Carey's contributions to Sanskrit scholarship were not confined to what he published or to what appeared under his own name. We are told by H. H. Wilson that he had prepared for the press translations of treatises on the metaphysical system called Sankhya. "It was not in Dr. Carey's nature to volunteer a display of his erudition, and the literary labours already adverted to arose in a great measure out of his connection with the college of Calcutta, or were suggested to him by those whose authority he respected, and to whose wishes he thought it incumbent upon him to attend. It may be added that Dr. Carey spoke Sanskrit with fluency and correctness."
He edited for the college the Sanskrit text of the Hitopadesa, from six MSS. recensions of this the first revelation to Europe of the fountain of Aryan folk-tales, of the original of Pilpay's Fables./2/ H. H. Wilson remarks that the errors are not more than might have been expected from the variations and defects of the manuscripts and the novelty of the task, for this was the first Sanskrit book ever printed in the Devanagari character. To this famous work Carey added an abridgment of the prose Adventures of Ten Princes (the Dasa Kumara Carita), and of Bhartri-hari's Apophthegms.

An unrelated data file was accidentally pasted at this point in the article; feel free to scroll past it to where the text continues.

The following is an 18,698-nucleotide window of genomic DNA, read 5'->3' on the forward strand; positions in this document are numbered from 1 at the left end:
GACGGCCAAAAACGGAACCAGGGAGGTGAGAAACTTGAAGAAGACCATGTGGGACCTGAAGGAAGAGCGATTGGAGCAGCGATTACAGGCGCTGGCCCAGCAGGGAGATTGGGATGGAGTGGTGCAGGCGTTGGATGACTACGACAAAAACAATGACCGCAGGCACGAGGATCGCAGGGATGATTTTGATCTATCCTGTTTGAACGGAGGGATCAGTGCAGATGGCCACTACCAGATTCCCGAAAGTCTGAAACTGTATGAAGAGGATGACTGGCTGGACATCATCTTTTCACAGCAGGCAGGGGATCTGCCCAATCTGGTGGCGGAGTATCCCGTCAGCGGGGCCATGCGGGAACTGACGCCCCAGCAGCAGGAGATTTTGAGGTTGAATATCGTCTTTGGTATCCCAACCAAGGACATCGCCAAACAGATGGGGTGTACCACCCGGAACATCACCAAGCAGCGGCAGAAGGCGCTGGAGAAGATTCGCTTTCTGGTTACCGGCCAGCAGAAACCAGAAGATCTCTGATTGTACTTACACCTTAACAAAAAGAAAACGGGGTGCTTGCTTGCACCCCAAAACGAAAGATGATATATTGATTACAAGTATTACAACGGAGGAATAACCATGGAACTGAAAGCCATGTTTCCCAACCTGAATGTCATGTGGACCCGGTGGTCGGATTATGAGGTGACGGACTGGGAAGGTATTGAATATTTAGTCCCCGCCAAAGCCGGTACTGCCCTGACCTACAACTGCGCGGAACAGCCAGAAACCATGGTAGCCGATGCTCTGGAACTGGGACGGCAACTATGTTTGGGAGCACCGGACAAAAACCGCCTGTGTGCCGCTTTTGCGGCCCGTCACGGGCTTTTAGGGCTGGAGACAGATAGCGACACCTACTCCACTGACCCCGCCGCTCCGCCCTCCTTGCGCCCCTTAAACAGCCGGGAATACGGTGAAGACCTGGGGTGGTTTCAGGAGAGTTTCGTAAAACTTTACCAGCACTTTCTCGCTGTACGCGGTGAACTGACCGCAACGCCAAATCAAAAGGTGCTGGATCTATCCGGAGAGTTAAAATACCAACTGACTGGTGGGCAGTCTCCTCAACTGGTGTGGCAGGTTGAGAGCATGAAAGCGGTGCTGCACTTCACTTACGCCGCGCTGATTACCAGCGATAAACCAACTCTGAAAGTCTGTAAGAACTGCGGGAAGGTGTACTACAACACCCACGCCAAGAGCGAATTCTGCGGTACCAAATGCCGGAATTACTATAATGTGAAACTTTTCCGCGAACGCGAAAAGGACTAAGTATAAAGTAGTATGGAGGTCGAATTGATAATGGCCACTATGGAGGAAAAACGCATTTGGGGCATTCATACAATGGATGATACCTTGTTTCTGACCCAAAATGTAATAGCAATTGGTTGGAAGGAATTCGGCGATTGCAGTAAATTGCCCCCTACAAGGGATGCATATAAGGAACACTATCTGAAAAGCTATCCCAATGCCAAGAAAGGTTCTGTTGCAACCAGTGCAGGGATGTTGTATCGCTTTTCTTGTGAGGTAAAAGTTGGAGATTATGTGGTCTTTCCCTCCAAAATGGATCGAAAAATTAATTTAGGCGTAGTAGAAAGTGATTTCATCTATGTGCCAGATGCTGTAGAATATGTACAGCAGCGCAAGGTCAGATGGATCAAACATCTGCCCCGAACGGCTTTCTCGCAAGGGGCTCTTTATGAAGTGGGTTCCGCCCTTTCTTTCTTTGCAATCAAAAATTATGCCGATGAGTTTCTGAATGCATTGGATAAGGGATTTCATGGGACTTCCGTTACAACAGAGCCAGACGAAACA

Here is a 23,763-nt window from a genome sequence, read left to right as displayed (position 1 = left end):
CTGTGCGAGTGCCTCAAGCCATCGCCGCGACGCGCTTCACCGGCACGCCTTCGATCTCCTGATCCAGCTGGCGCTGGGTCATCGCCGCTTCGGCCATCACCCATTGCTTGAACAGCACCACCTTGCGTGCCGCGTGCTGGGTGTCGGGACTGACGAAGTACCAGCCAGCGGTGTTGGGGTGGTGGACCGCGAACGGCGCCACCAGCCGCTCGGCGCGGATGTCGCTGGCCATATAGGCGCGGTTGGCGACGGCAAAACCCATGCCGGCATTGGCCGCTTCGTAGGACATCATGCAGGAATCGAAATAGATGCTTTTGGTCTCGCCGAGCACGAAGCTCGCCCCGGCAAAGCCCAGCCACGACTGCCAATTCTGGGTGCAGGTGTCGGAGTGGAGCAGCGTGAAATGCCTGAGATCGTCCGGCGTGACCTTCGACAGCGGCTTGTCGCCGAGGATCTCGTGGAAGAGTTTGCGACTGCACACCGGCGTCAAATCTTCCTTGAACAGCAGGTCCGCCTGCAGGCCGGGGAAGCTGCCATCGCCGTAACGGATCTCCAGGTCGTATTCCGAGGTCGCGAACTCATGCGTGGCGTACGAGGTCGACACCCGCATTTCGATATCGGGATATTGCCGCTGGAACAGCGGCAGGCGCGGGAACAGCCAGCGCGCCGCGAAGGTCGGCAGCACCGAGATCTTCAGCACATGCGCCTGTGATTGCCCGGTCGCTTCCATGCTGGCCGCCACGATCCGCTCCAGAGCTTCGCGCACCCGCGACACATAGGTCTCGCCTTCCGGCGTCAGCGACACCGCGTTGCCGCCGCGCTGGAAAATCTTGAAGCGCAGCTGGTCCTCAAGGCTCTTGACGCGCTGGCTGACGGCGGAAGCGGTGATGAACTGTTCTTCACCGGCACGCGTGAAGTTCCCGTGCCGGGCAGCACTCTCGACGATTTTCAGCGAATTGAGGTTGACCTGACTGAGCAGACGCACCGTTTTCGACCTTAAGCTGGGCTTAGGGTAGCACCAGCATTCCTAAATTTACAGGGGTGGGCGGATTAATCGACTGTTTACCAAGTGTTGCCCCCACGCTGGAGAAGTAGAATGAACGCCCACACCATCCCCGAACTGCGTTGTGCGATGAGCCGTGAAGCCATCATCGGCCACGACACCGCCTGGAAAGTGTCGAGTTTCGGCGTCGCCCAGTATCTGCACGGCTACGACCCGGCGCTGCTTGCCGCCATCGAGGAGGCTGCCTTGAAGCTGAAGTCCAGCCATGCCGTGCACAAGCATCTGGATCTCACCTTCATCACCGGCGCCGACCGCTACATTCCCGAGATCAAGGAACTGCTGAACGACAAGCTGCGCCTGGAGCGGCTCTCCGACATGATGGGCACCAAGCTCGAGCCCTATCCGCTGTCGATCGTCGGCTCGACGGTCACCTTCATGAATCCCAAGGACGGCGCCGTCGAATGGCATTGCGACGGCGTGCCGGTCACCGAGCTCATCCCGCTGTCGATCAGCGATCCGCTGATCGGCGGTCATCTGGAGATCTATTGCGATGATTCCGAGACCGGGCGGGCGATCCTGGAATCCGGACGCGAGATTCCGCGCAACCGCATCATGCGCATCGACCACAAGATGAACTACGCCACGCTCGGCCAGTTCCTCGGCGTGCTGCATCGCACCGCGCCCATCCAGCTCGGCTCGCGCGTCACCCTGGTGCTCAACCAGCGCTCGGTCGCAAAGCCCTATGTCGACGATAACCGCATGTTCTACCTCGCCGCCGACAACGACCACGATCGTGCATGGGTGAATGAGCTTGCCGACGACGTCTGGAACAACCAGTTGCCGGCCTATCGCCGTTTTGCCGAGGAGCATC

Colebrooke records his debt to Carey for carrying through the Serampore press the Sanskrit dictionary of Amara Sinha, the oldest native lexicographer, with an English interpretation and annotations. But the magnum opus of Carey was what in 1811 he described as A Universal Dictionary of the Oriental Languages, derived from the Sanskrit, of which that language is to be the groundwork. The object for which he had been long collecting the materials of this mighty work was the assisting of "Biblical students to correct the translation of the Bible in the Oriental languages after we are dead."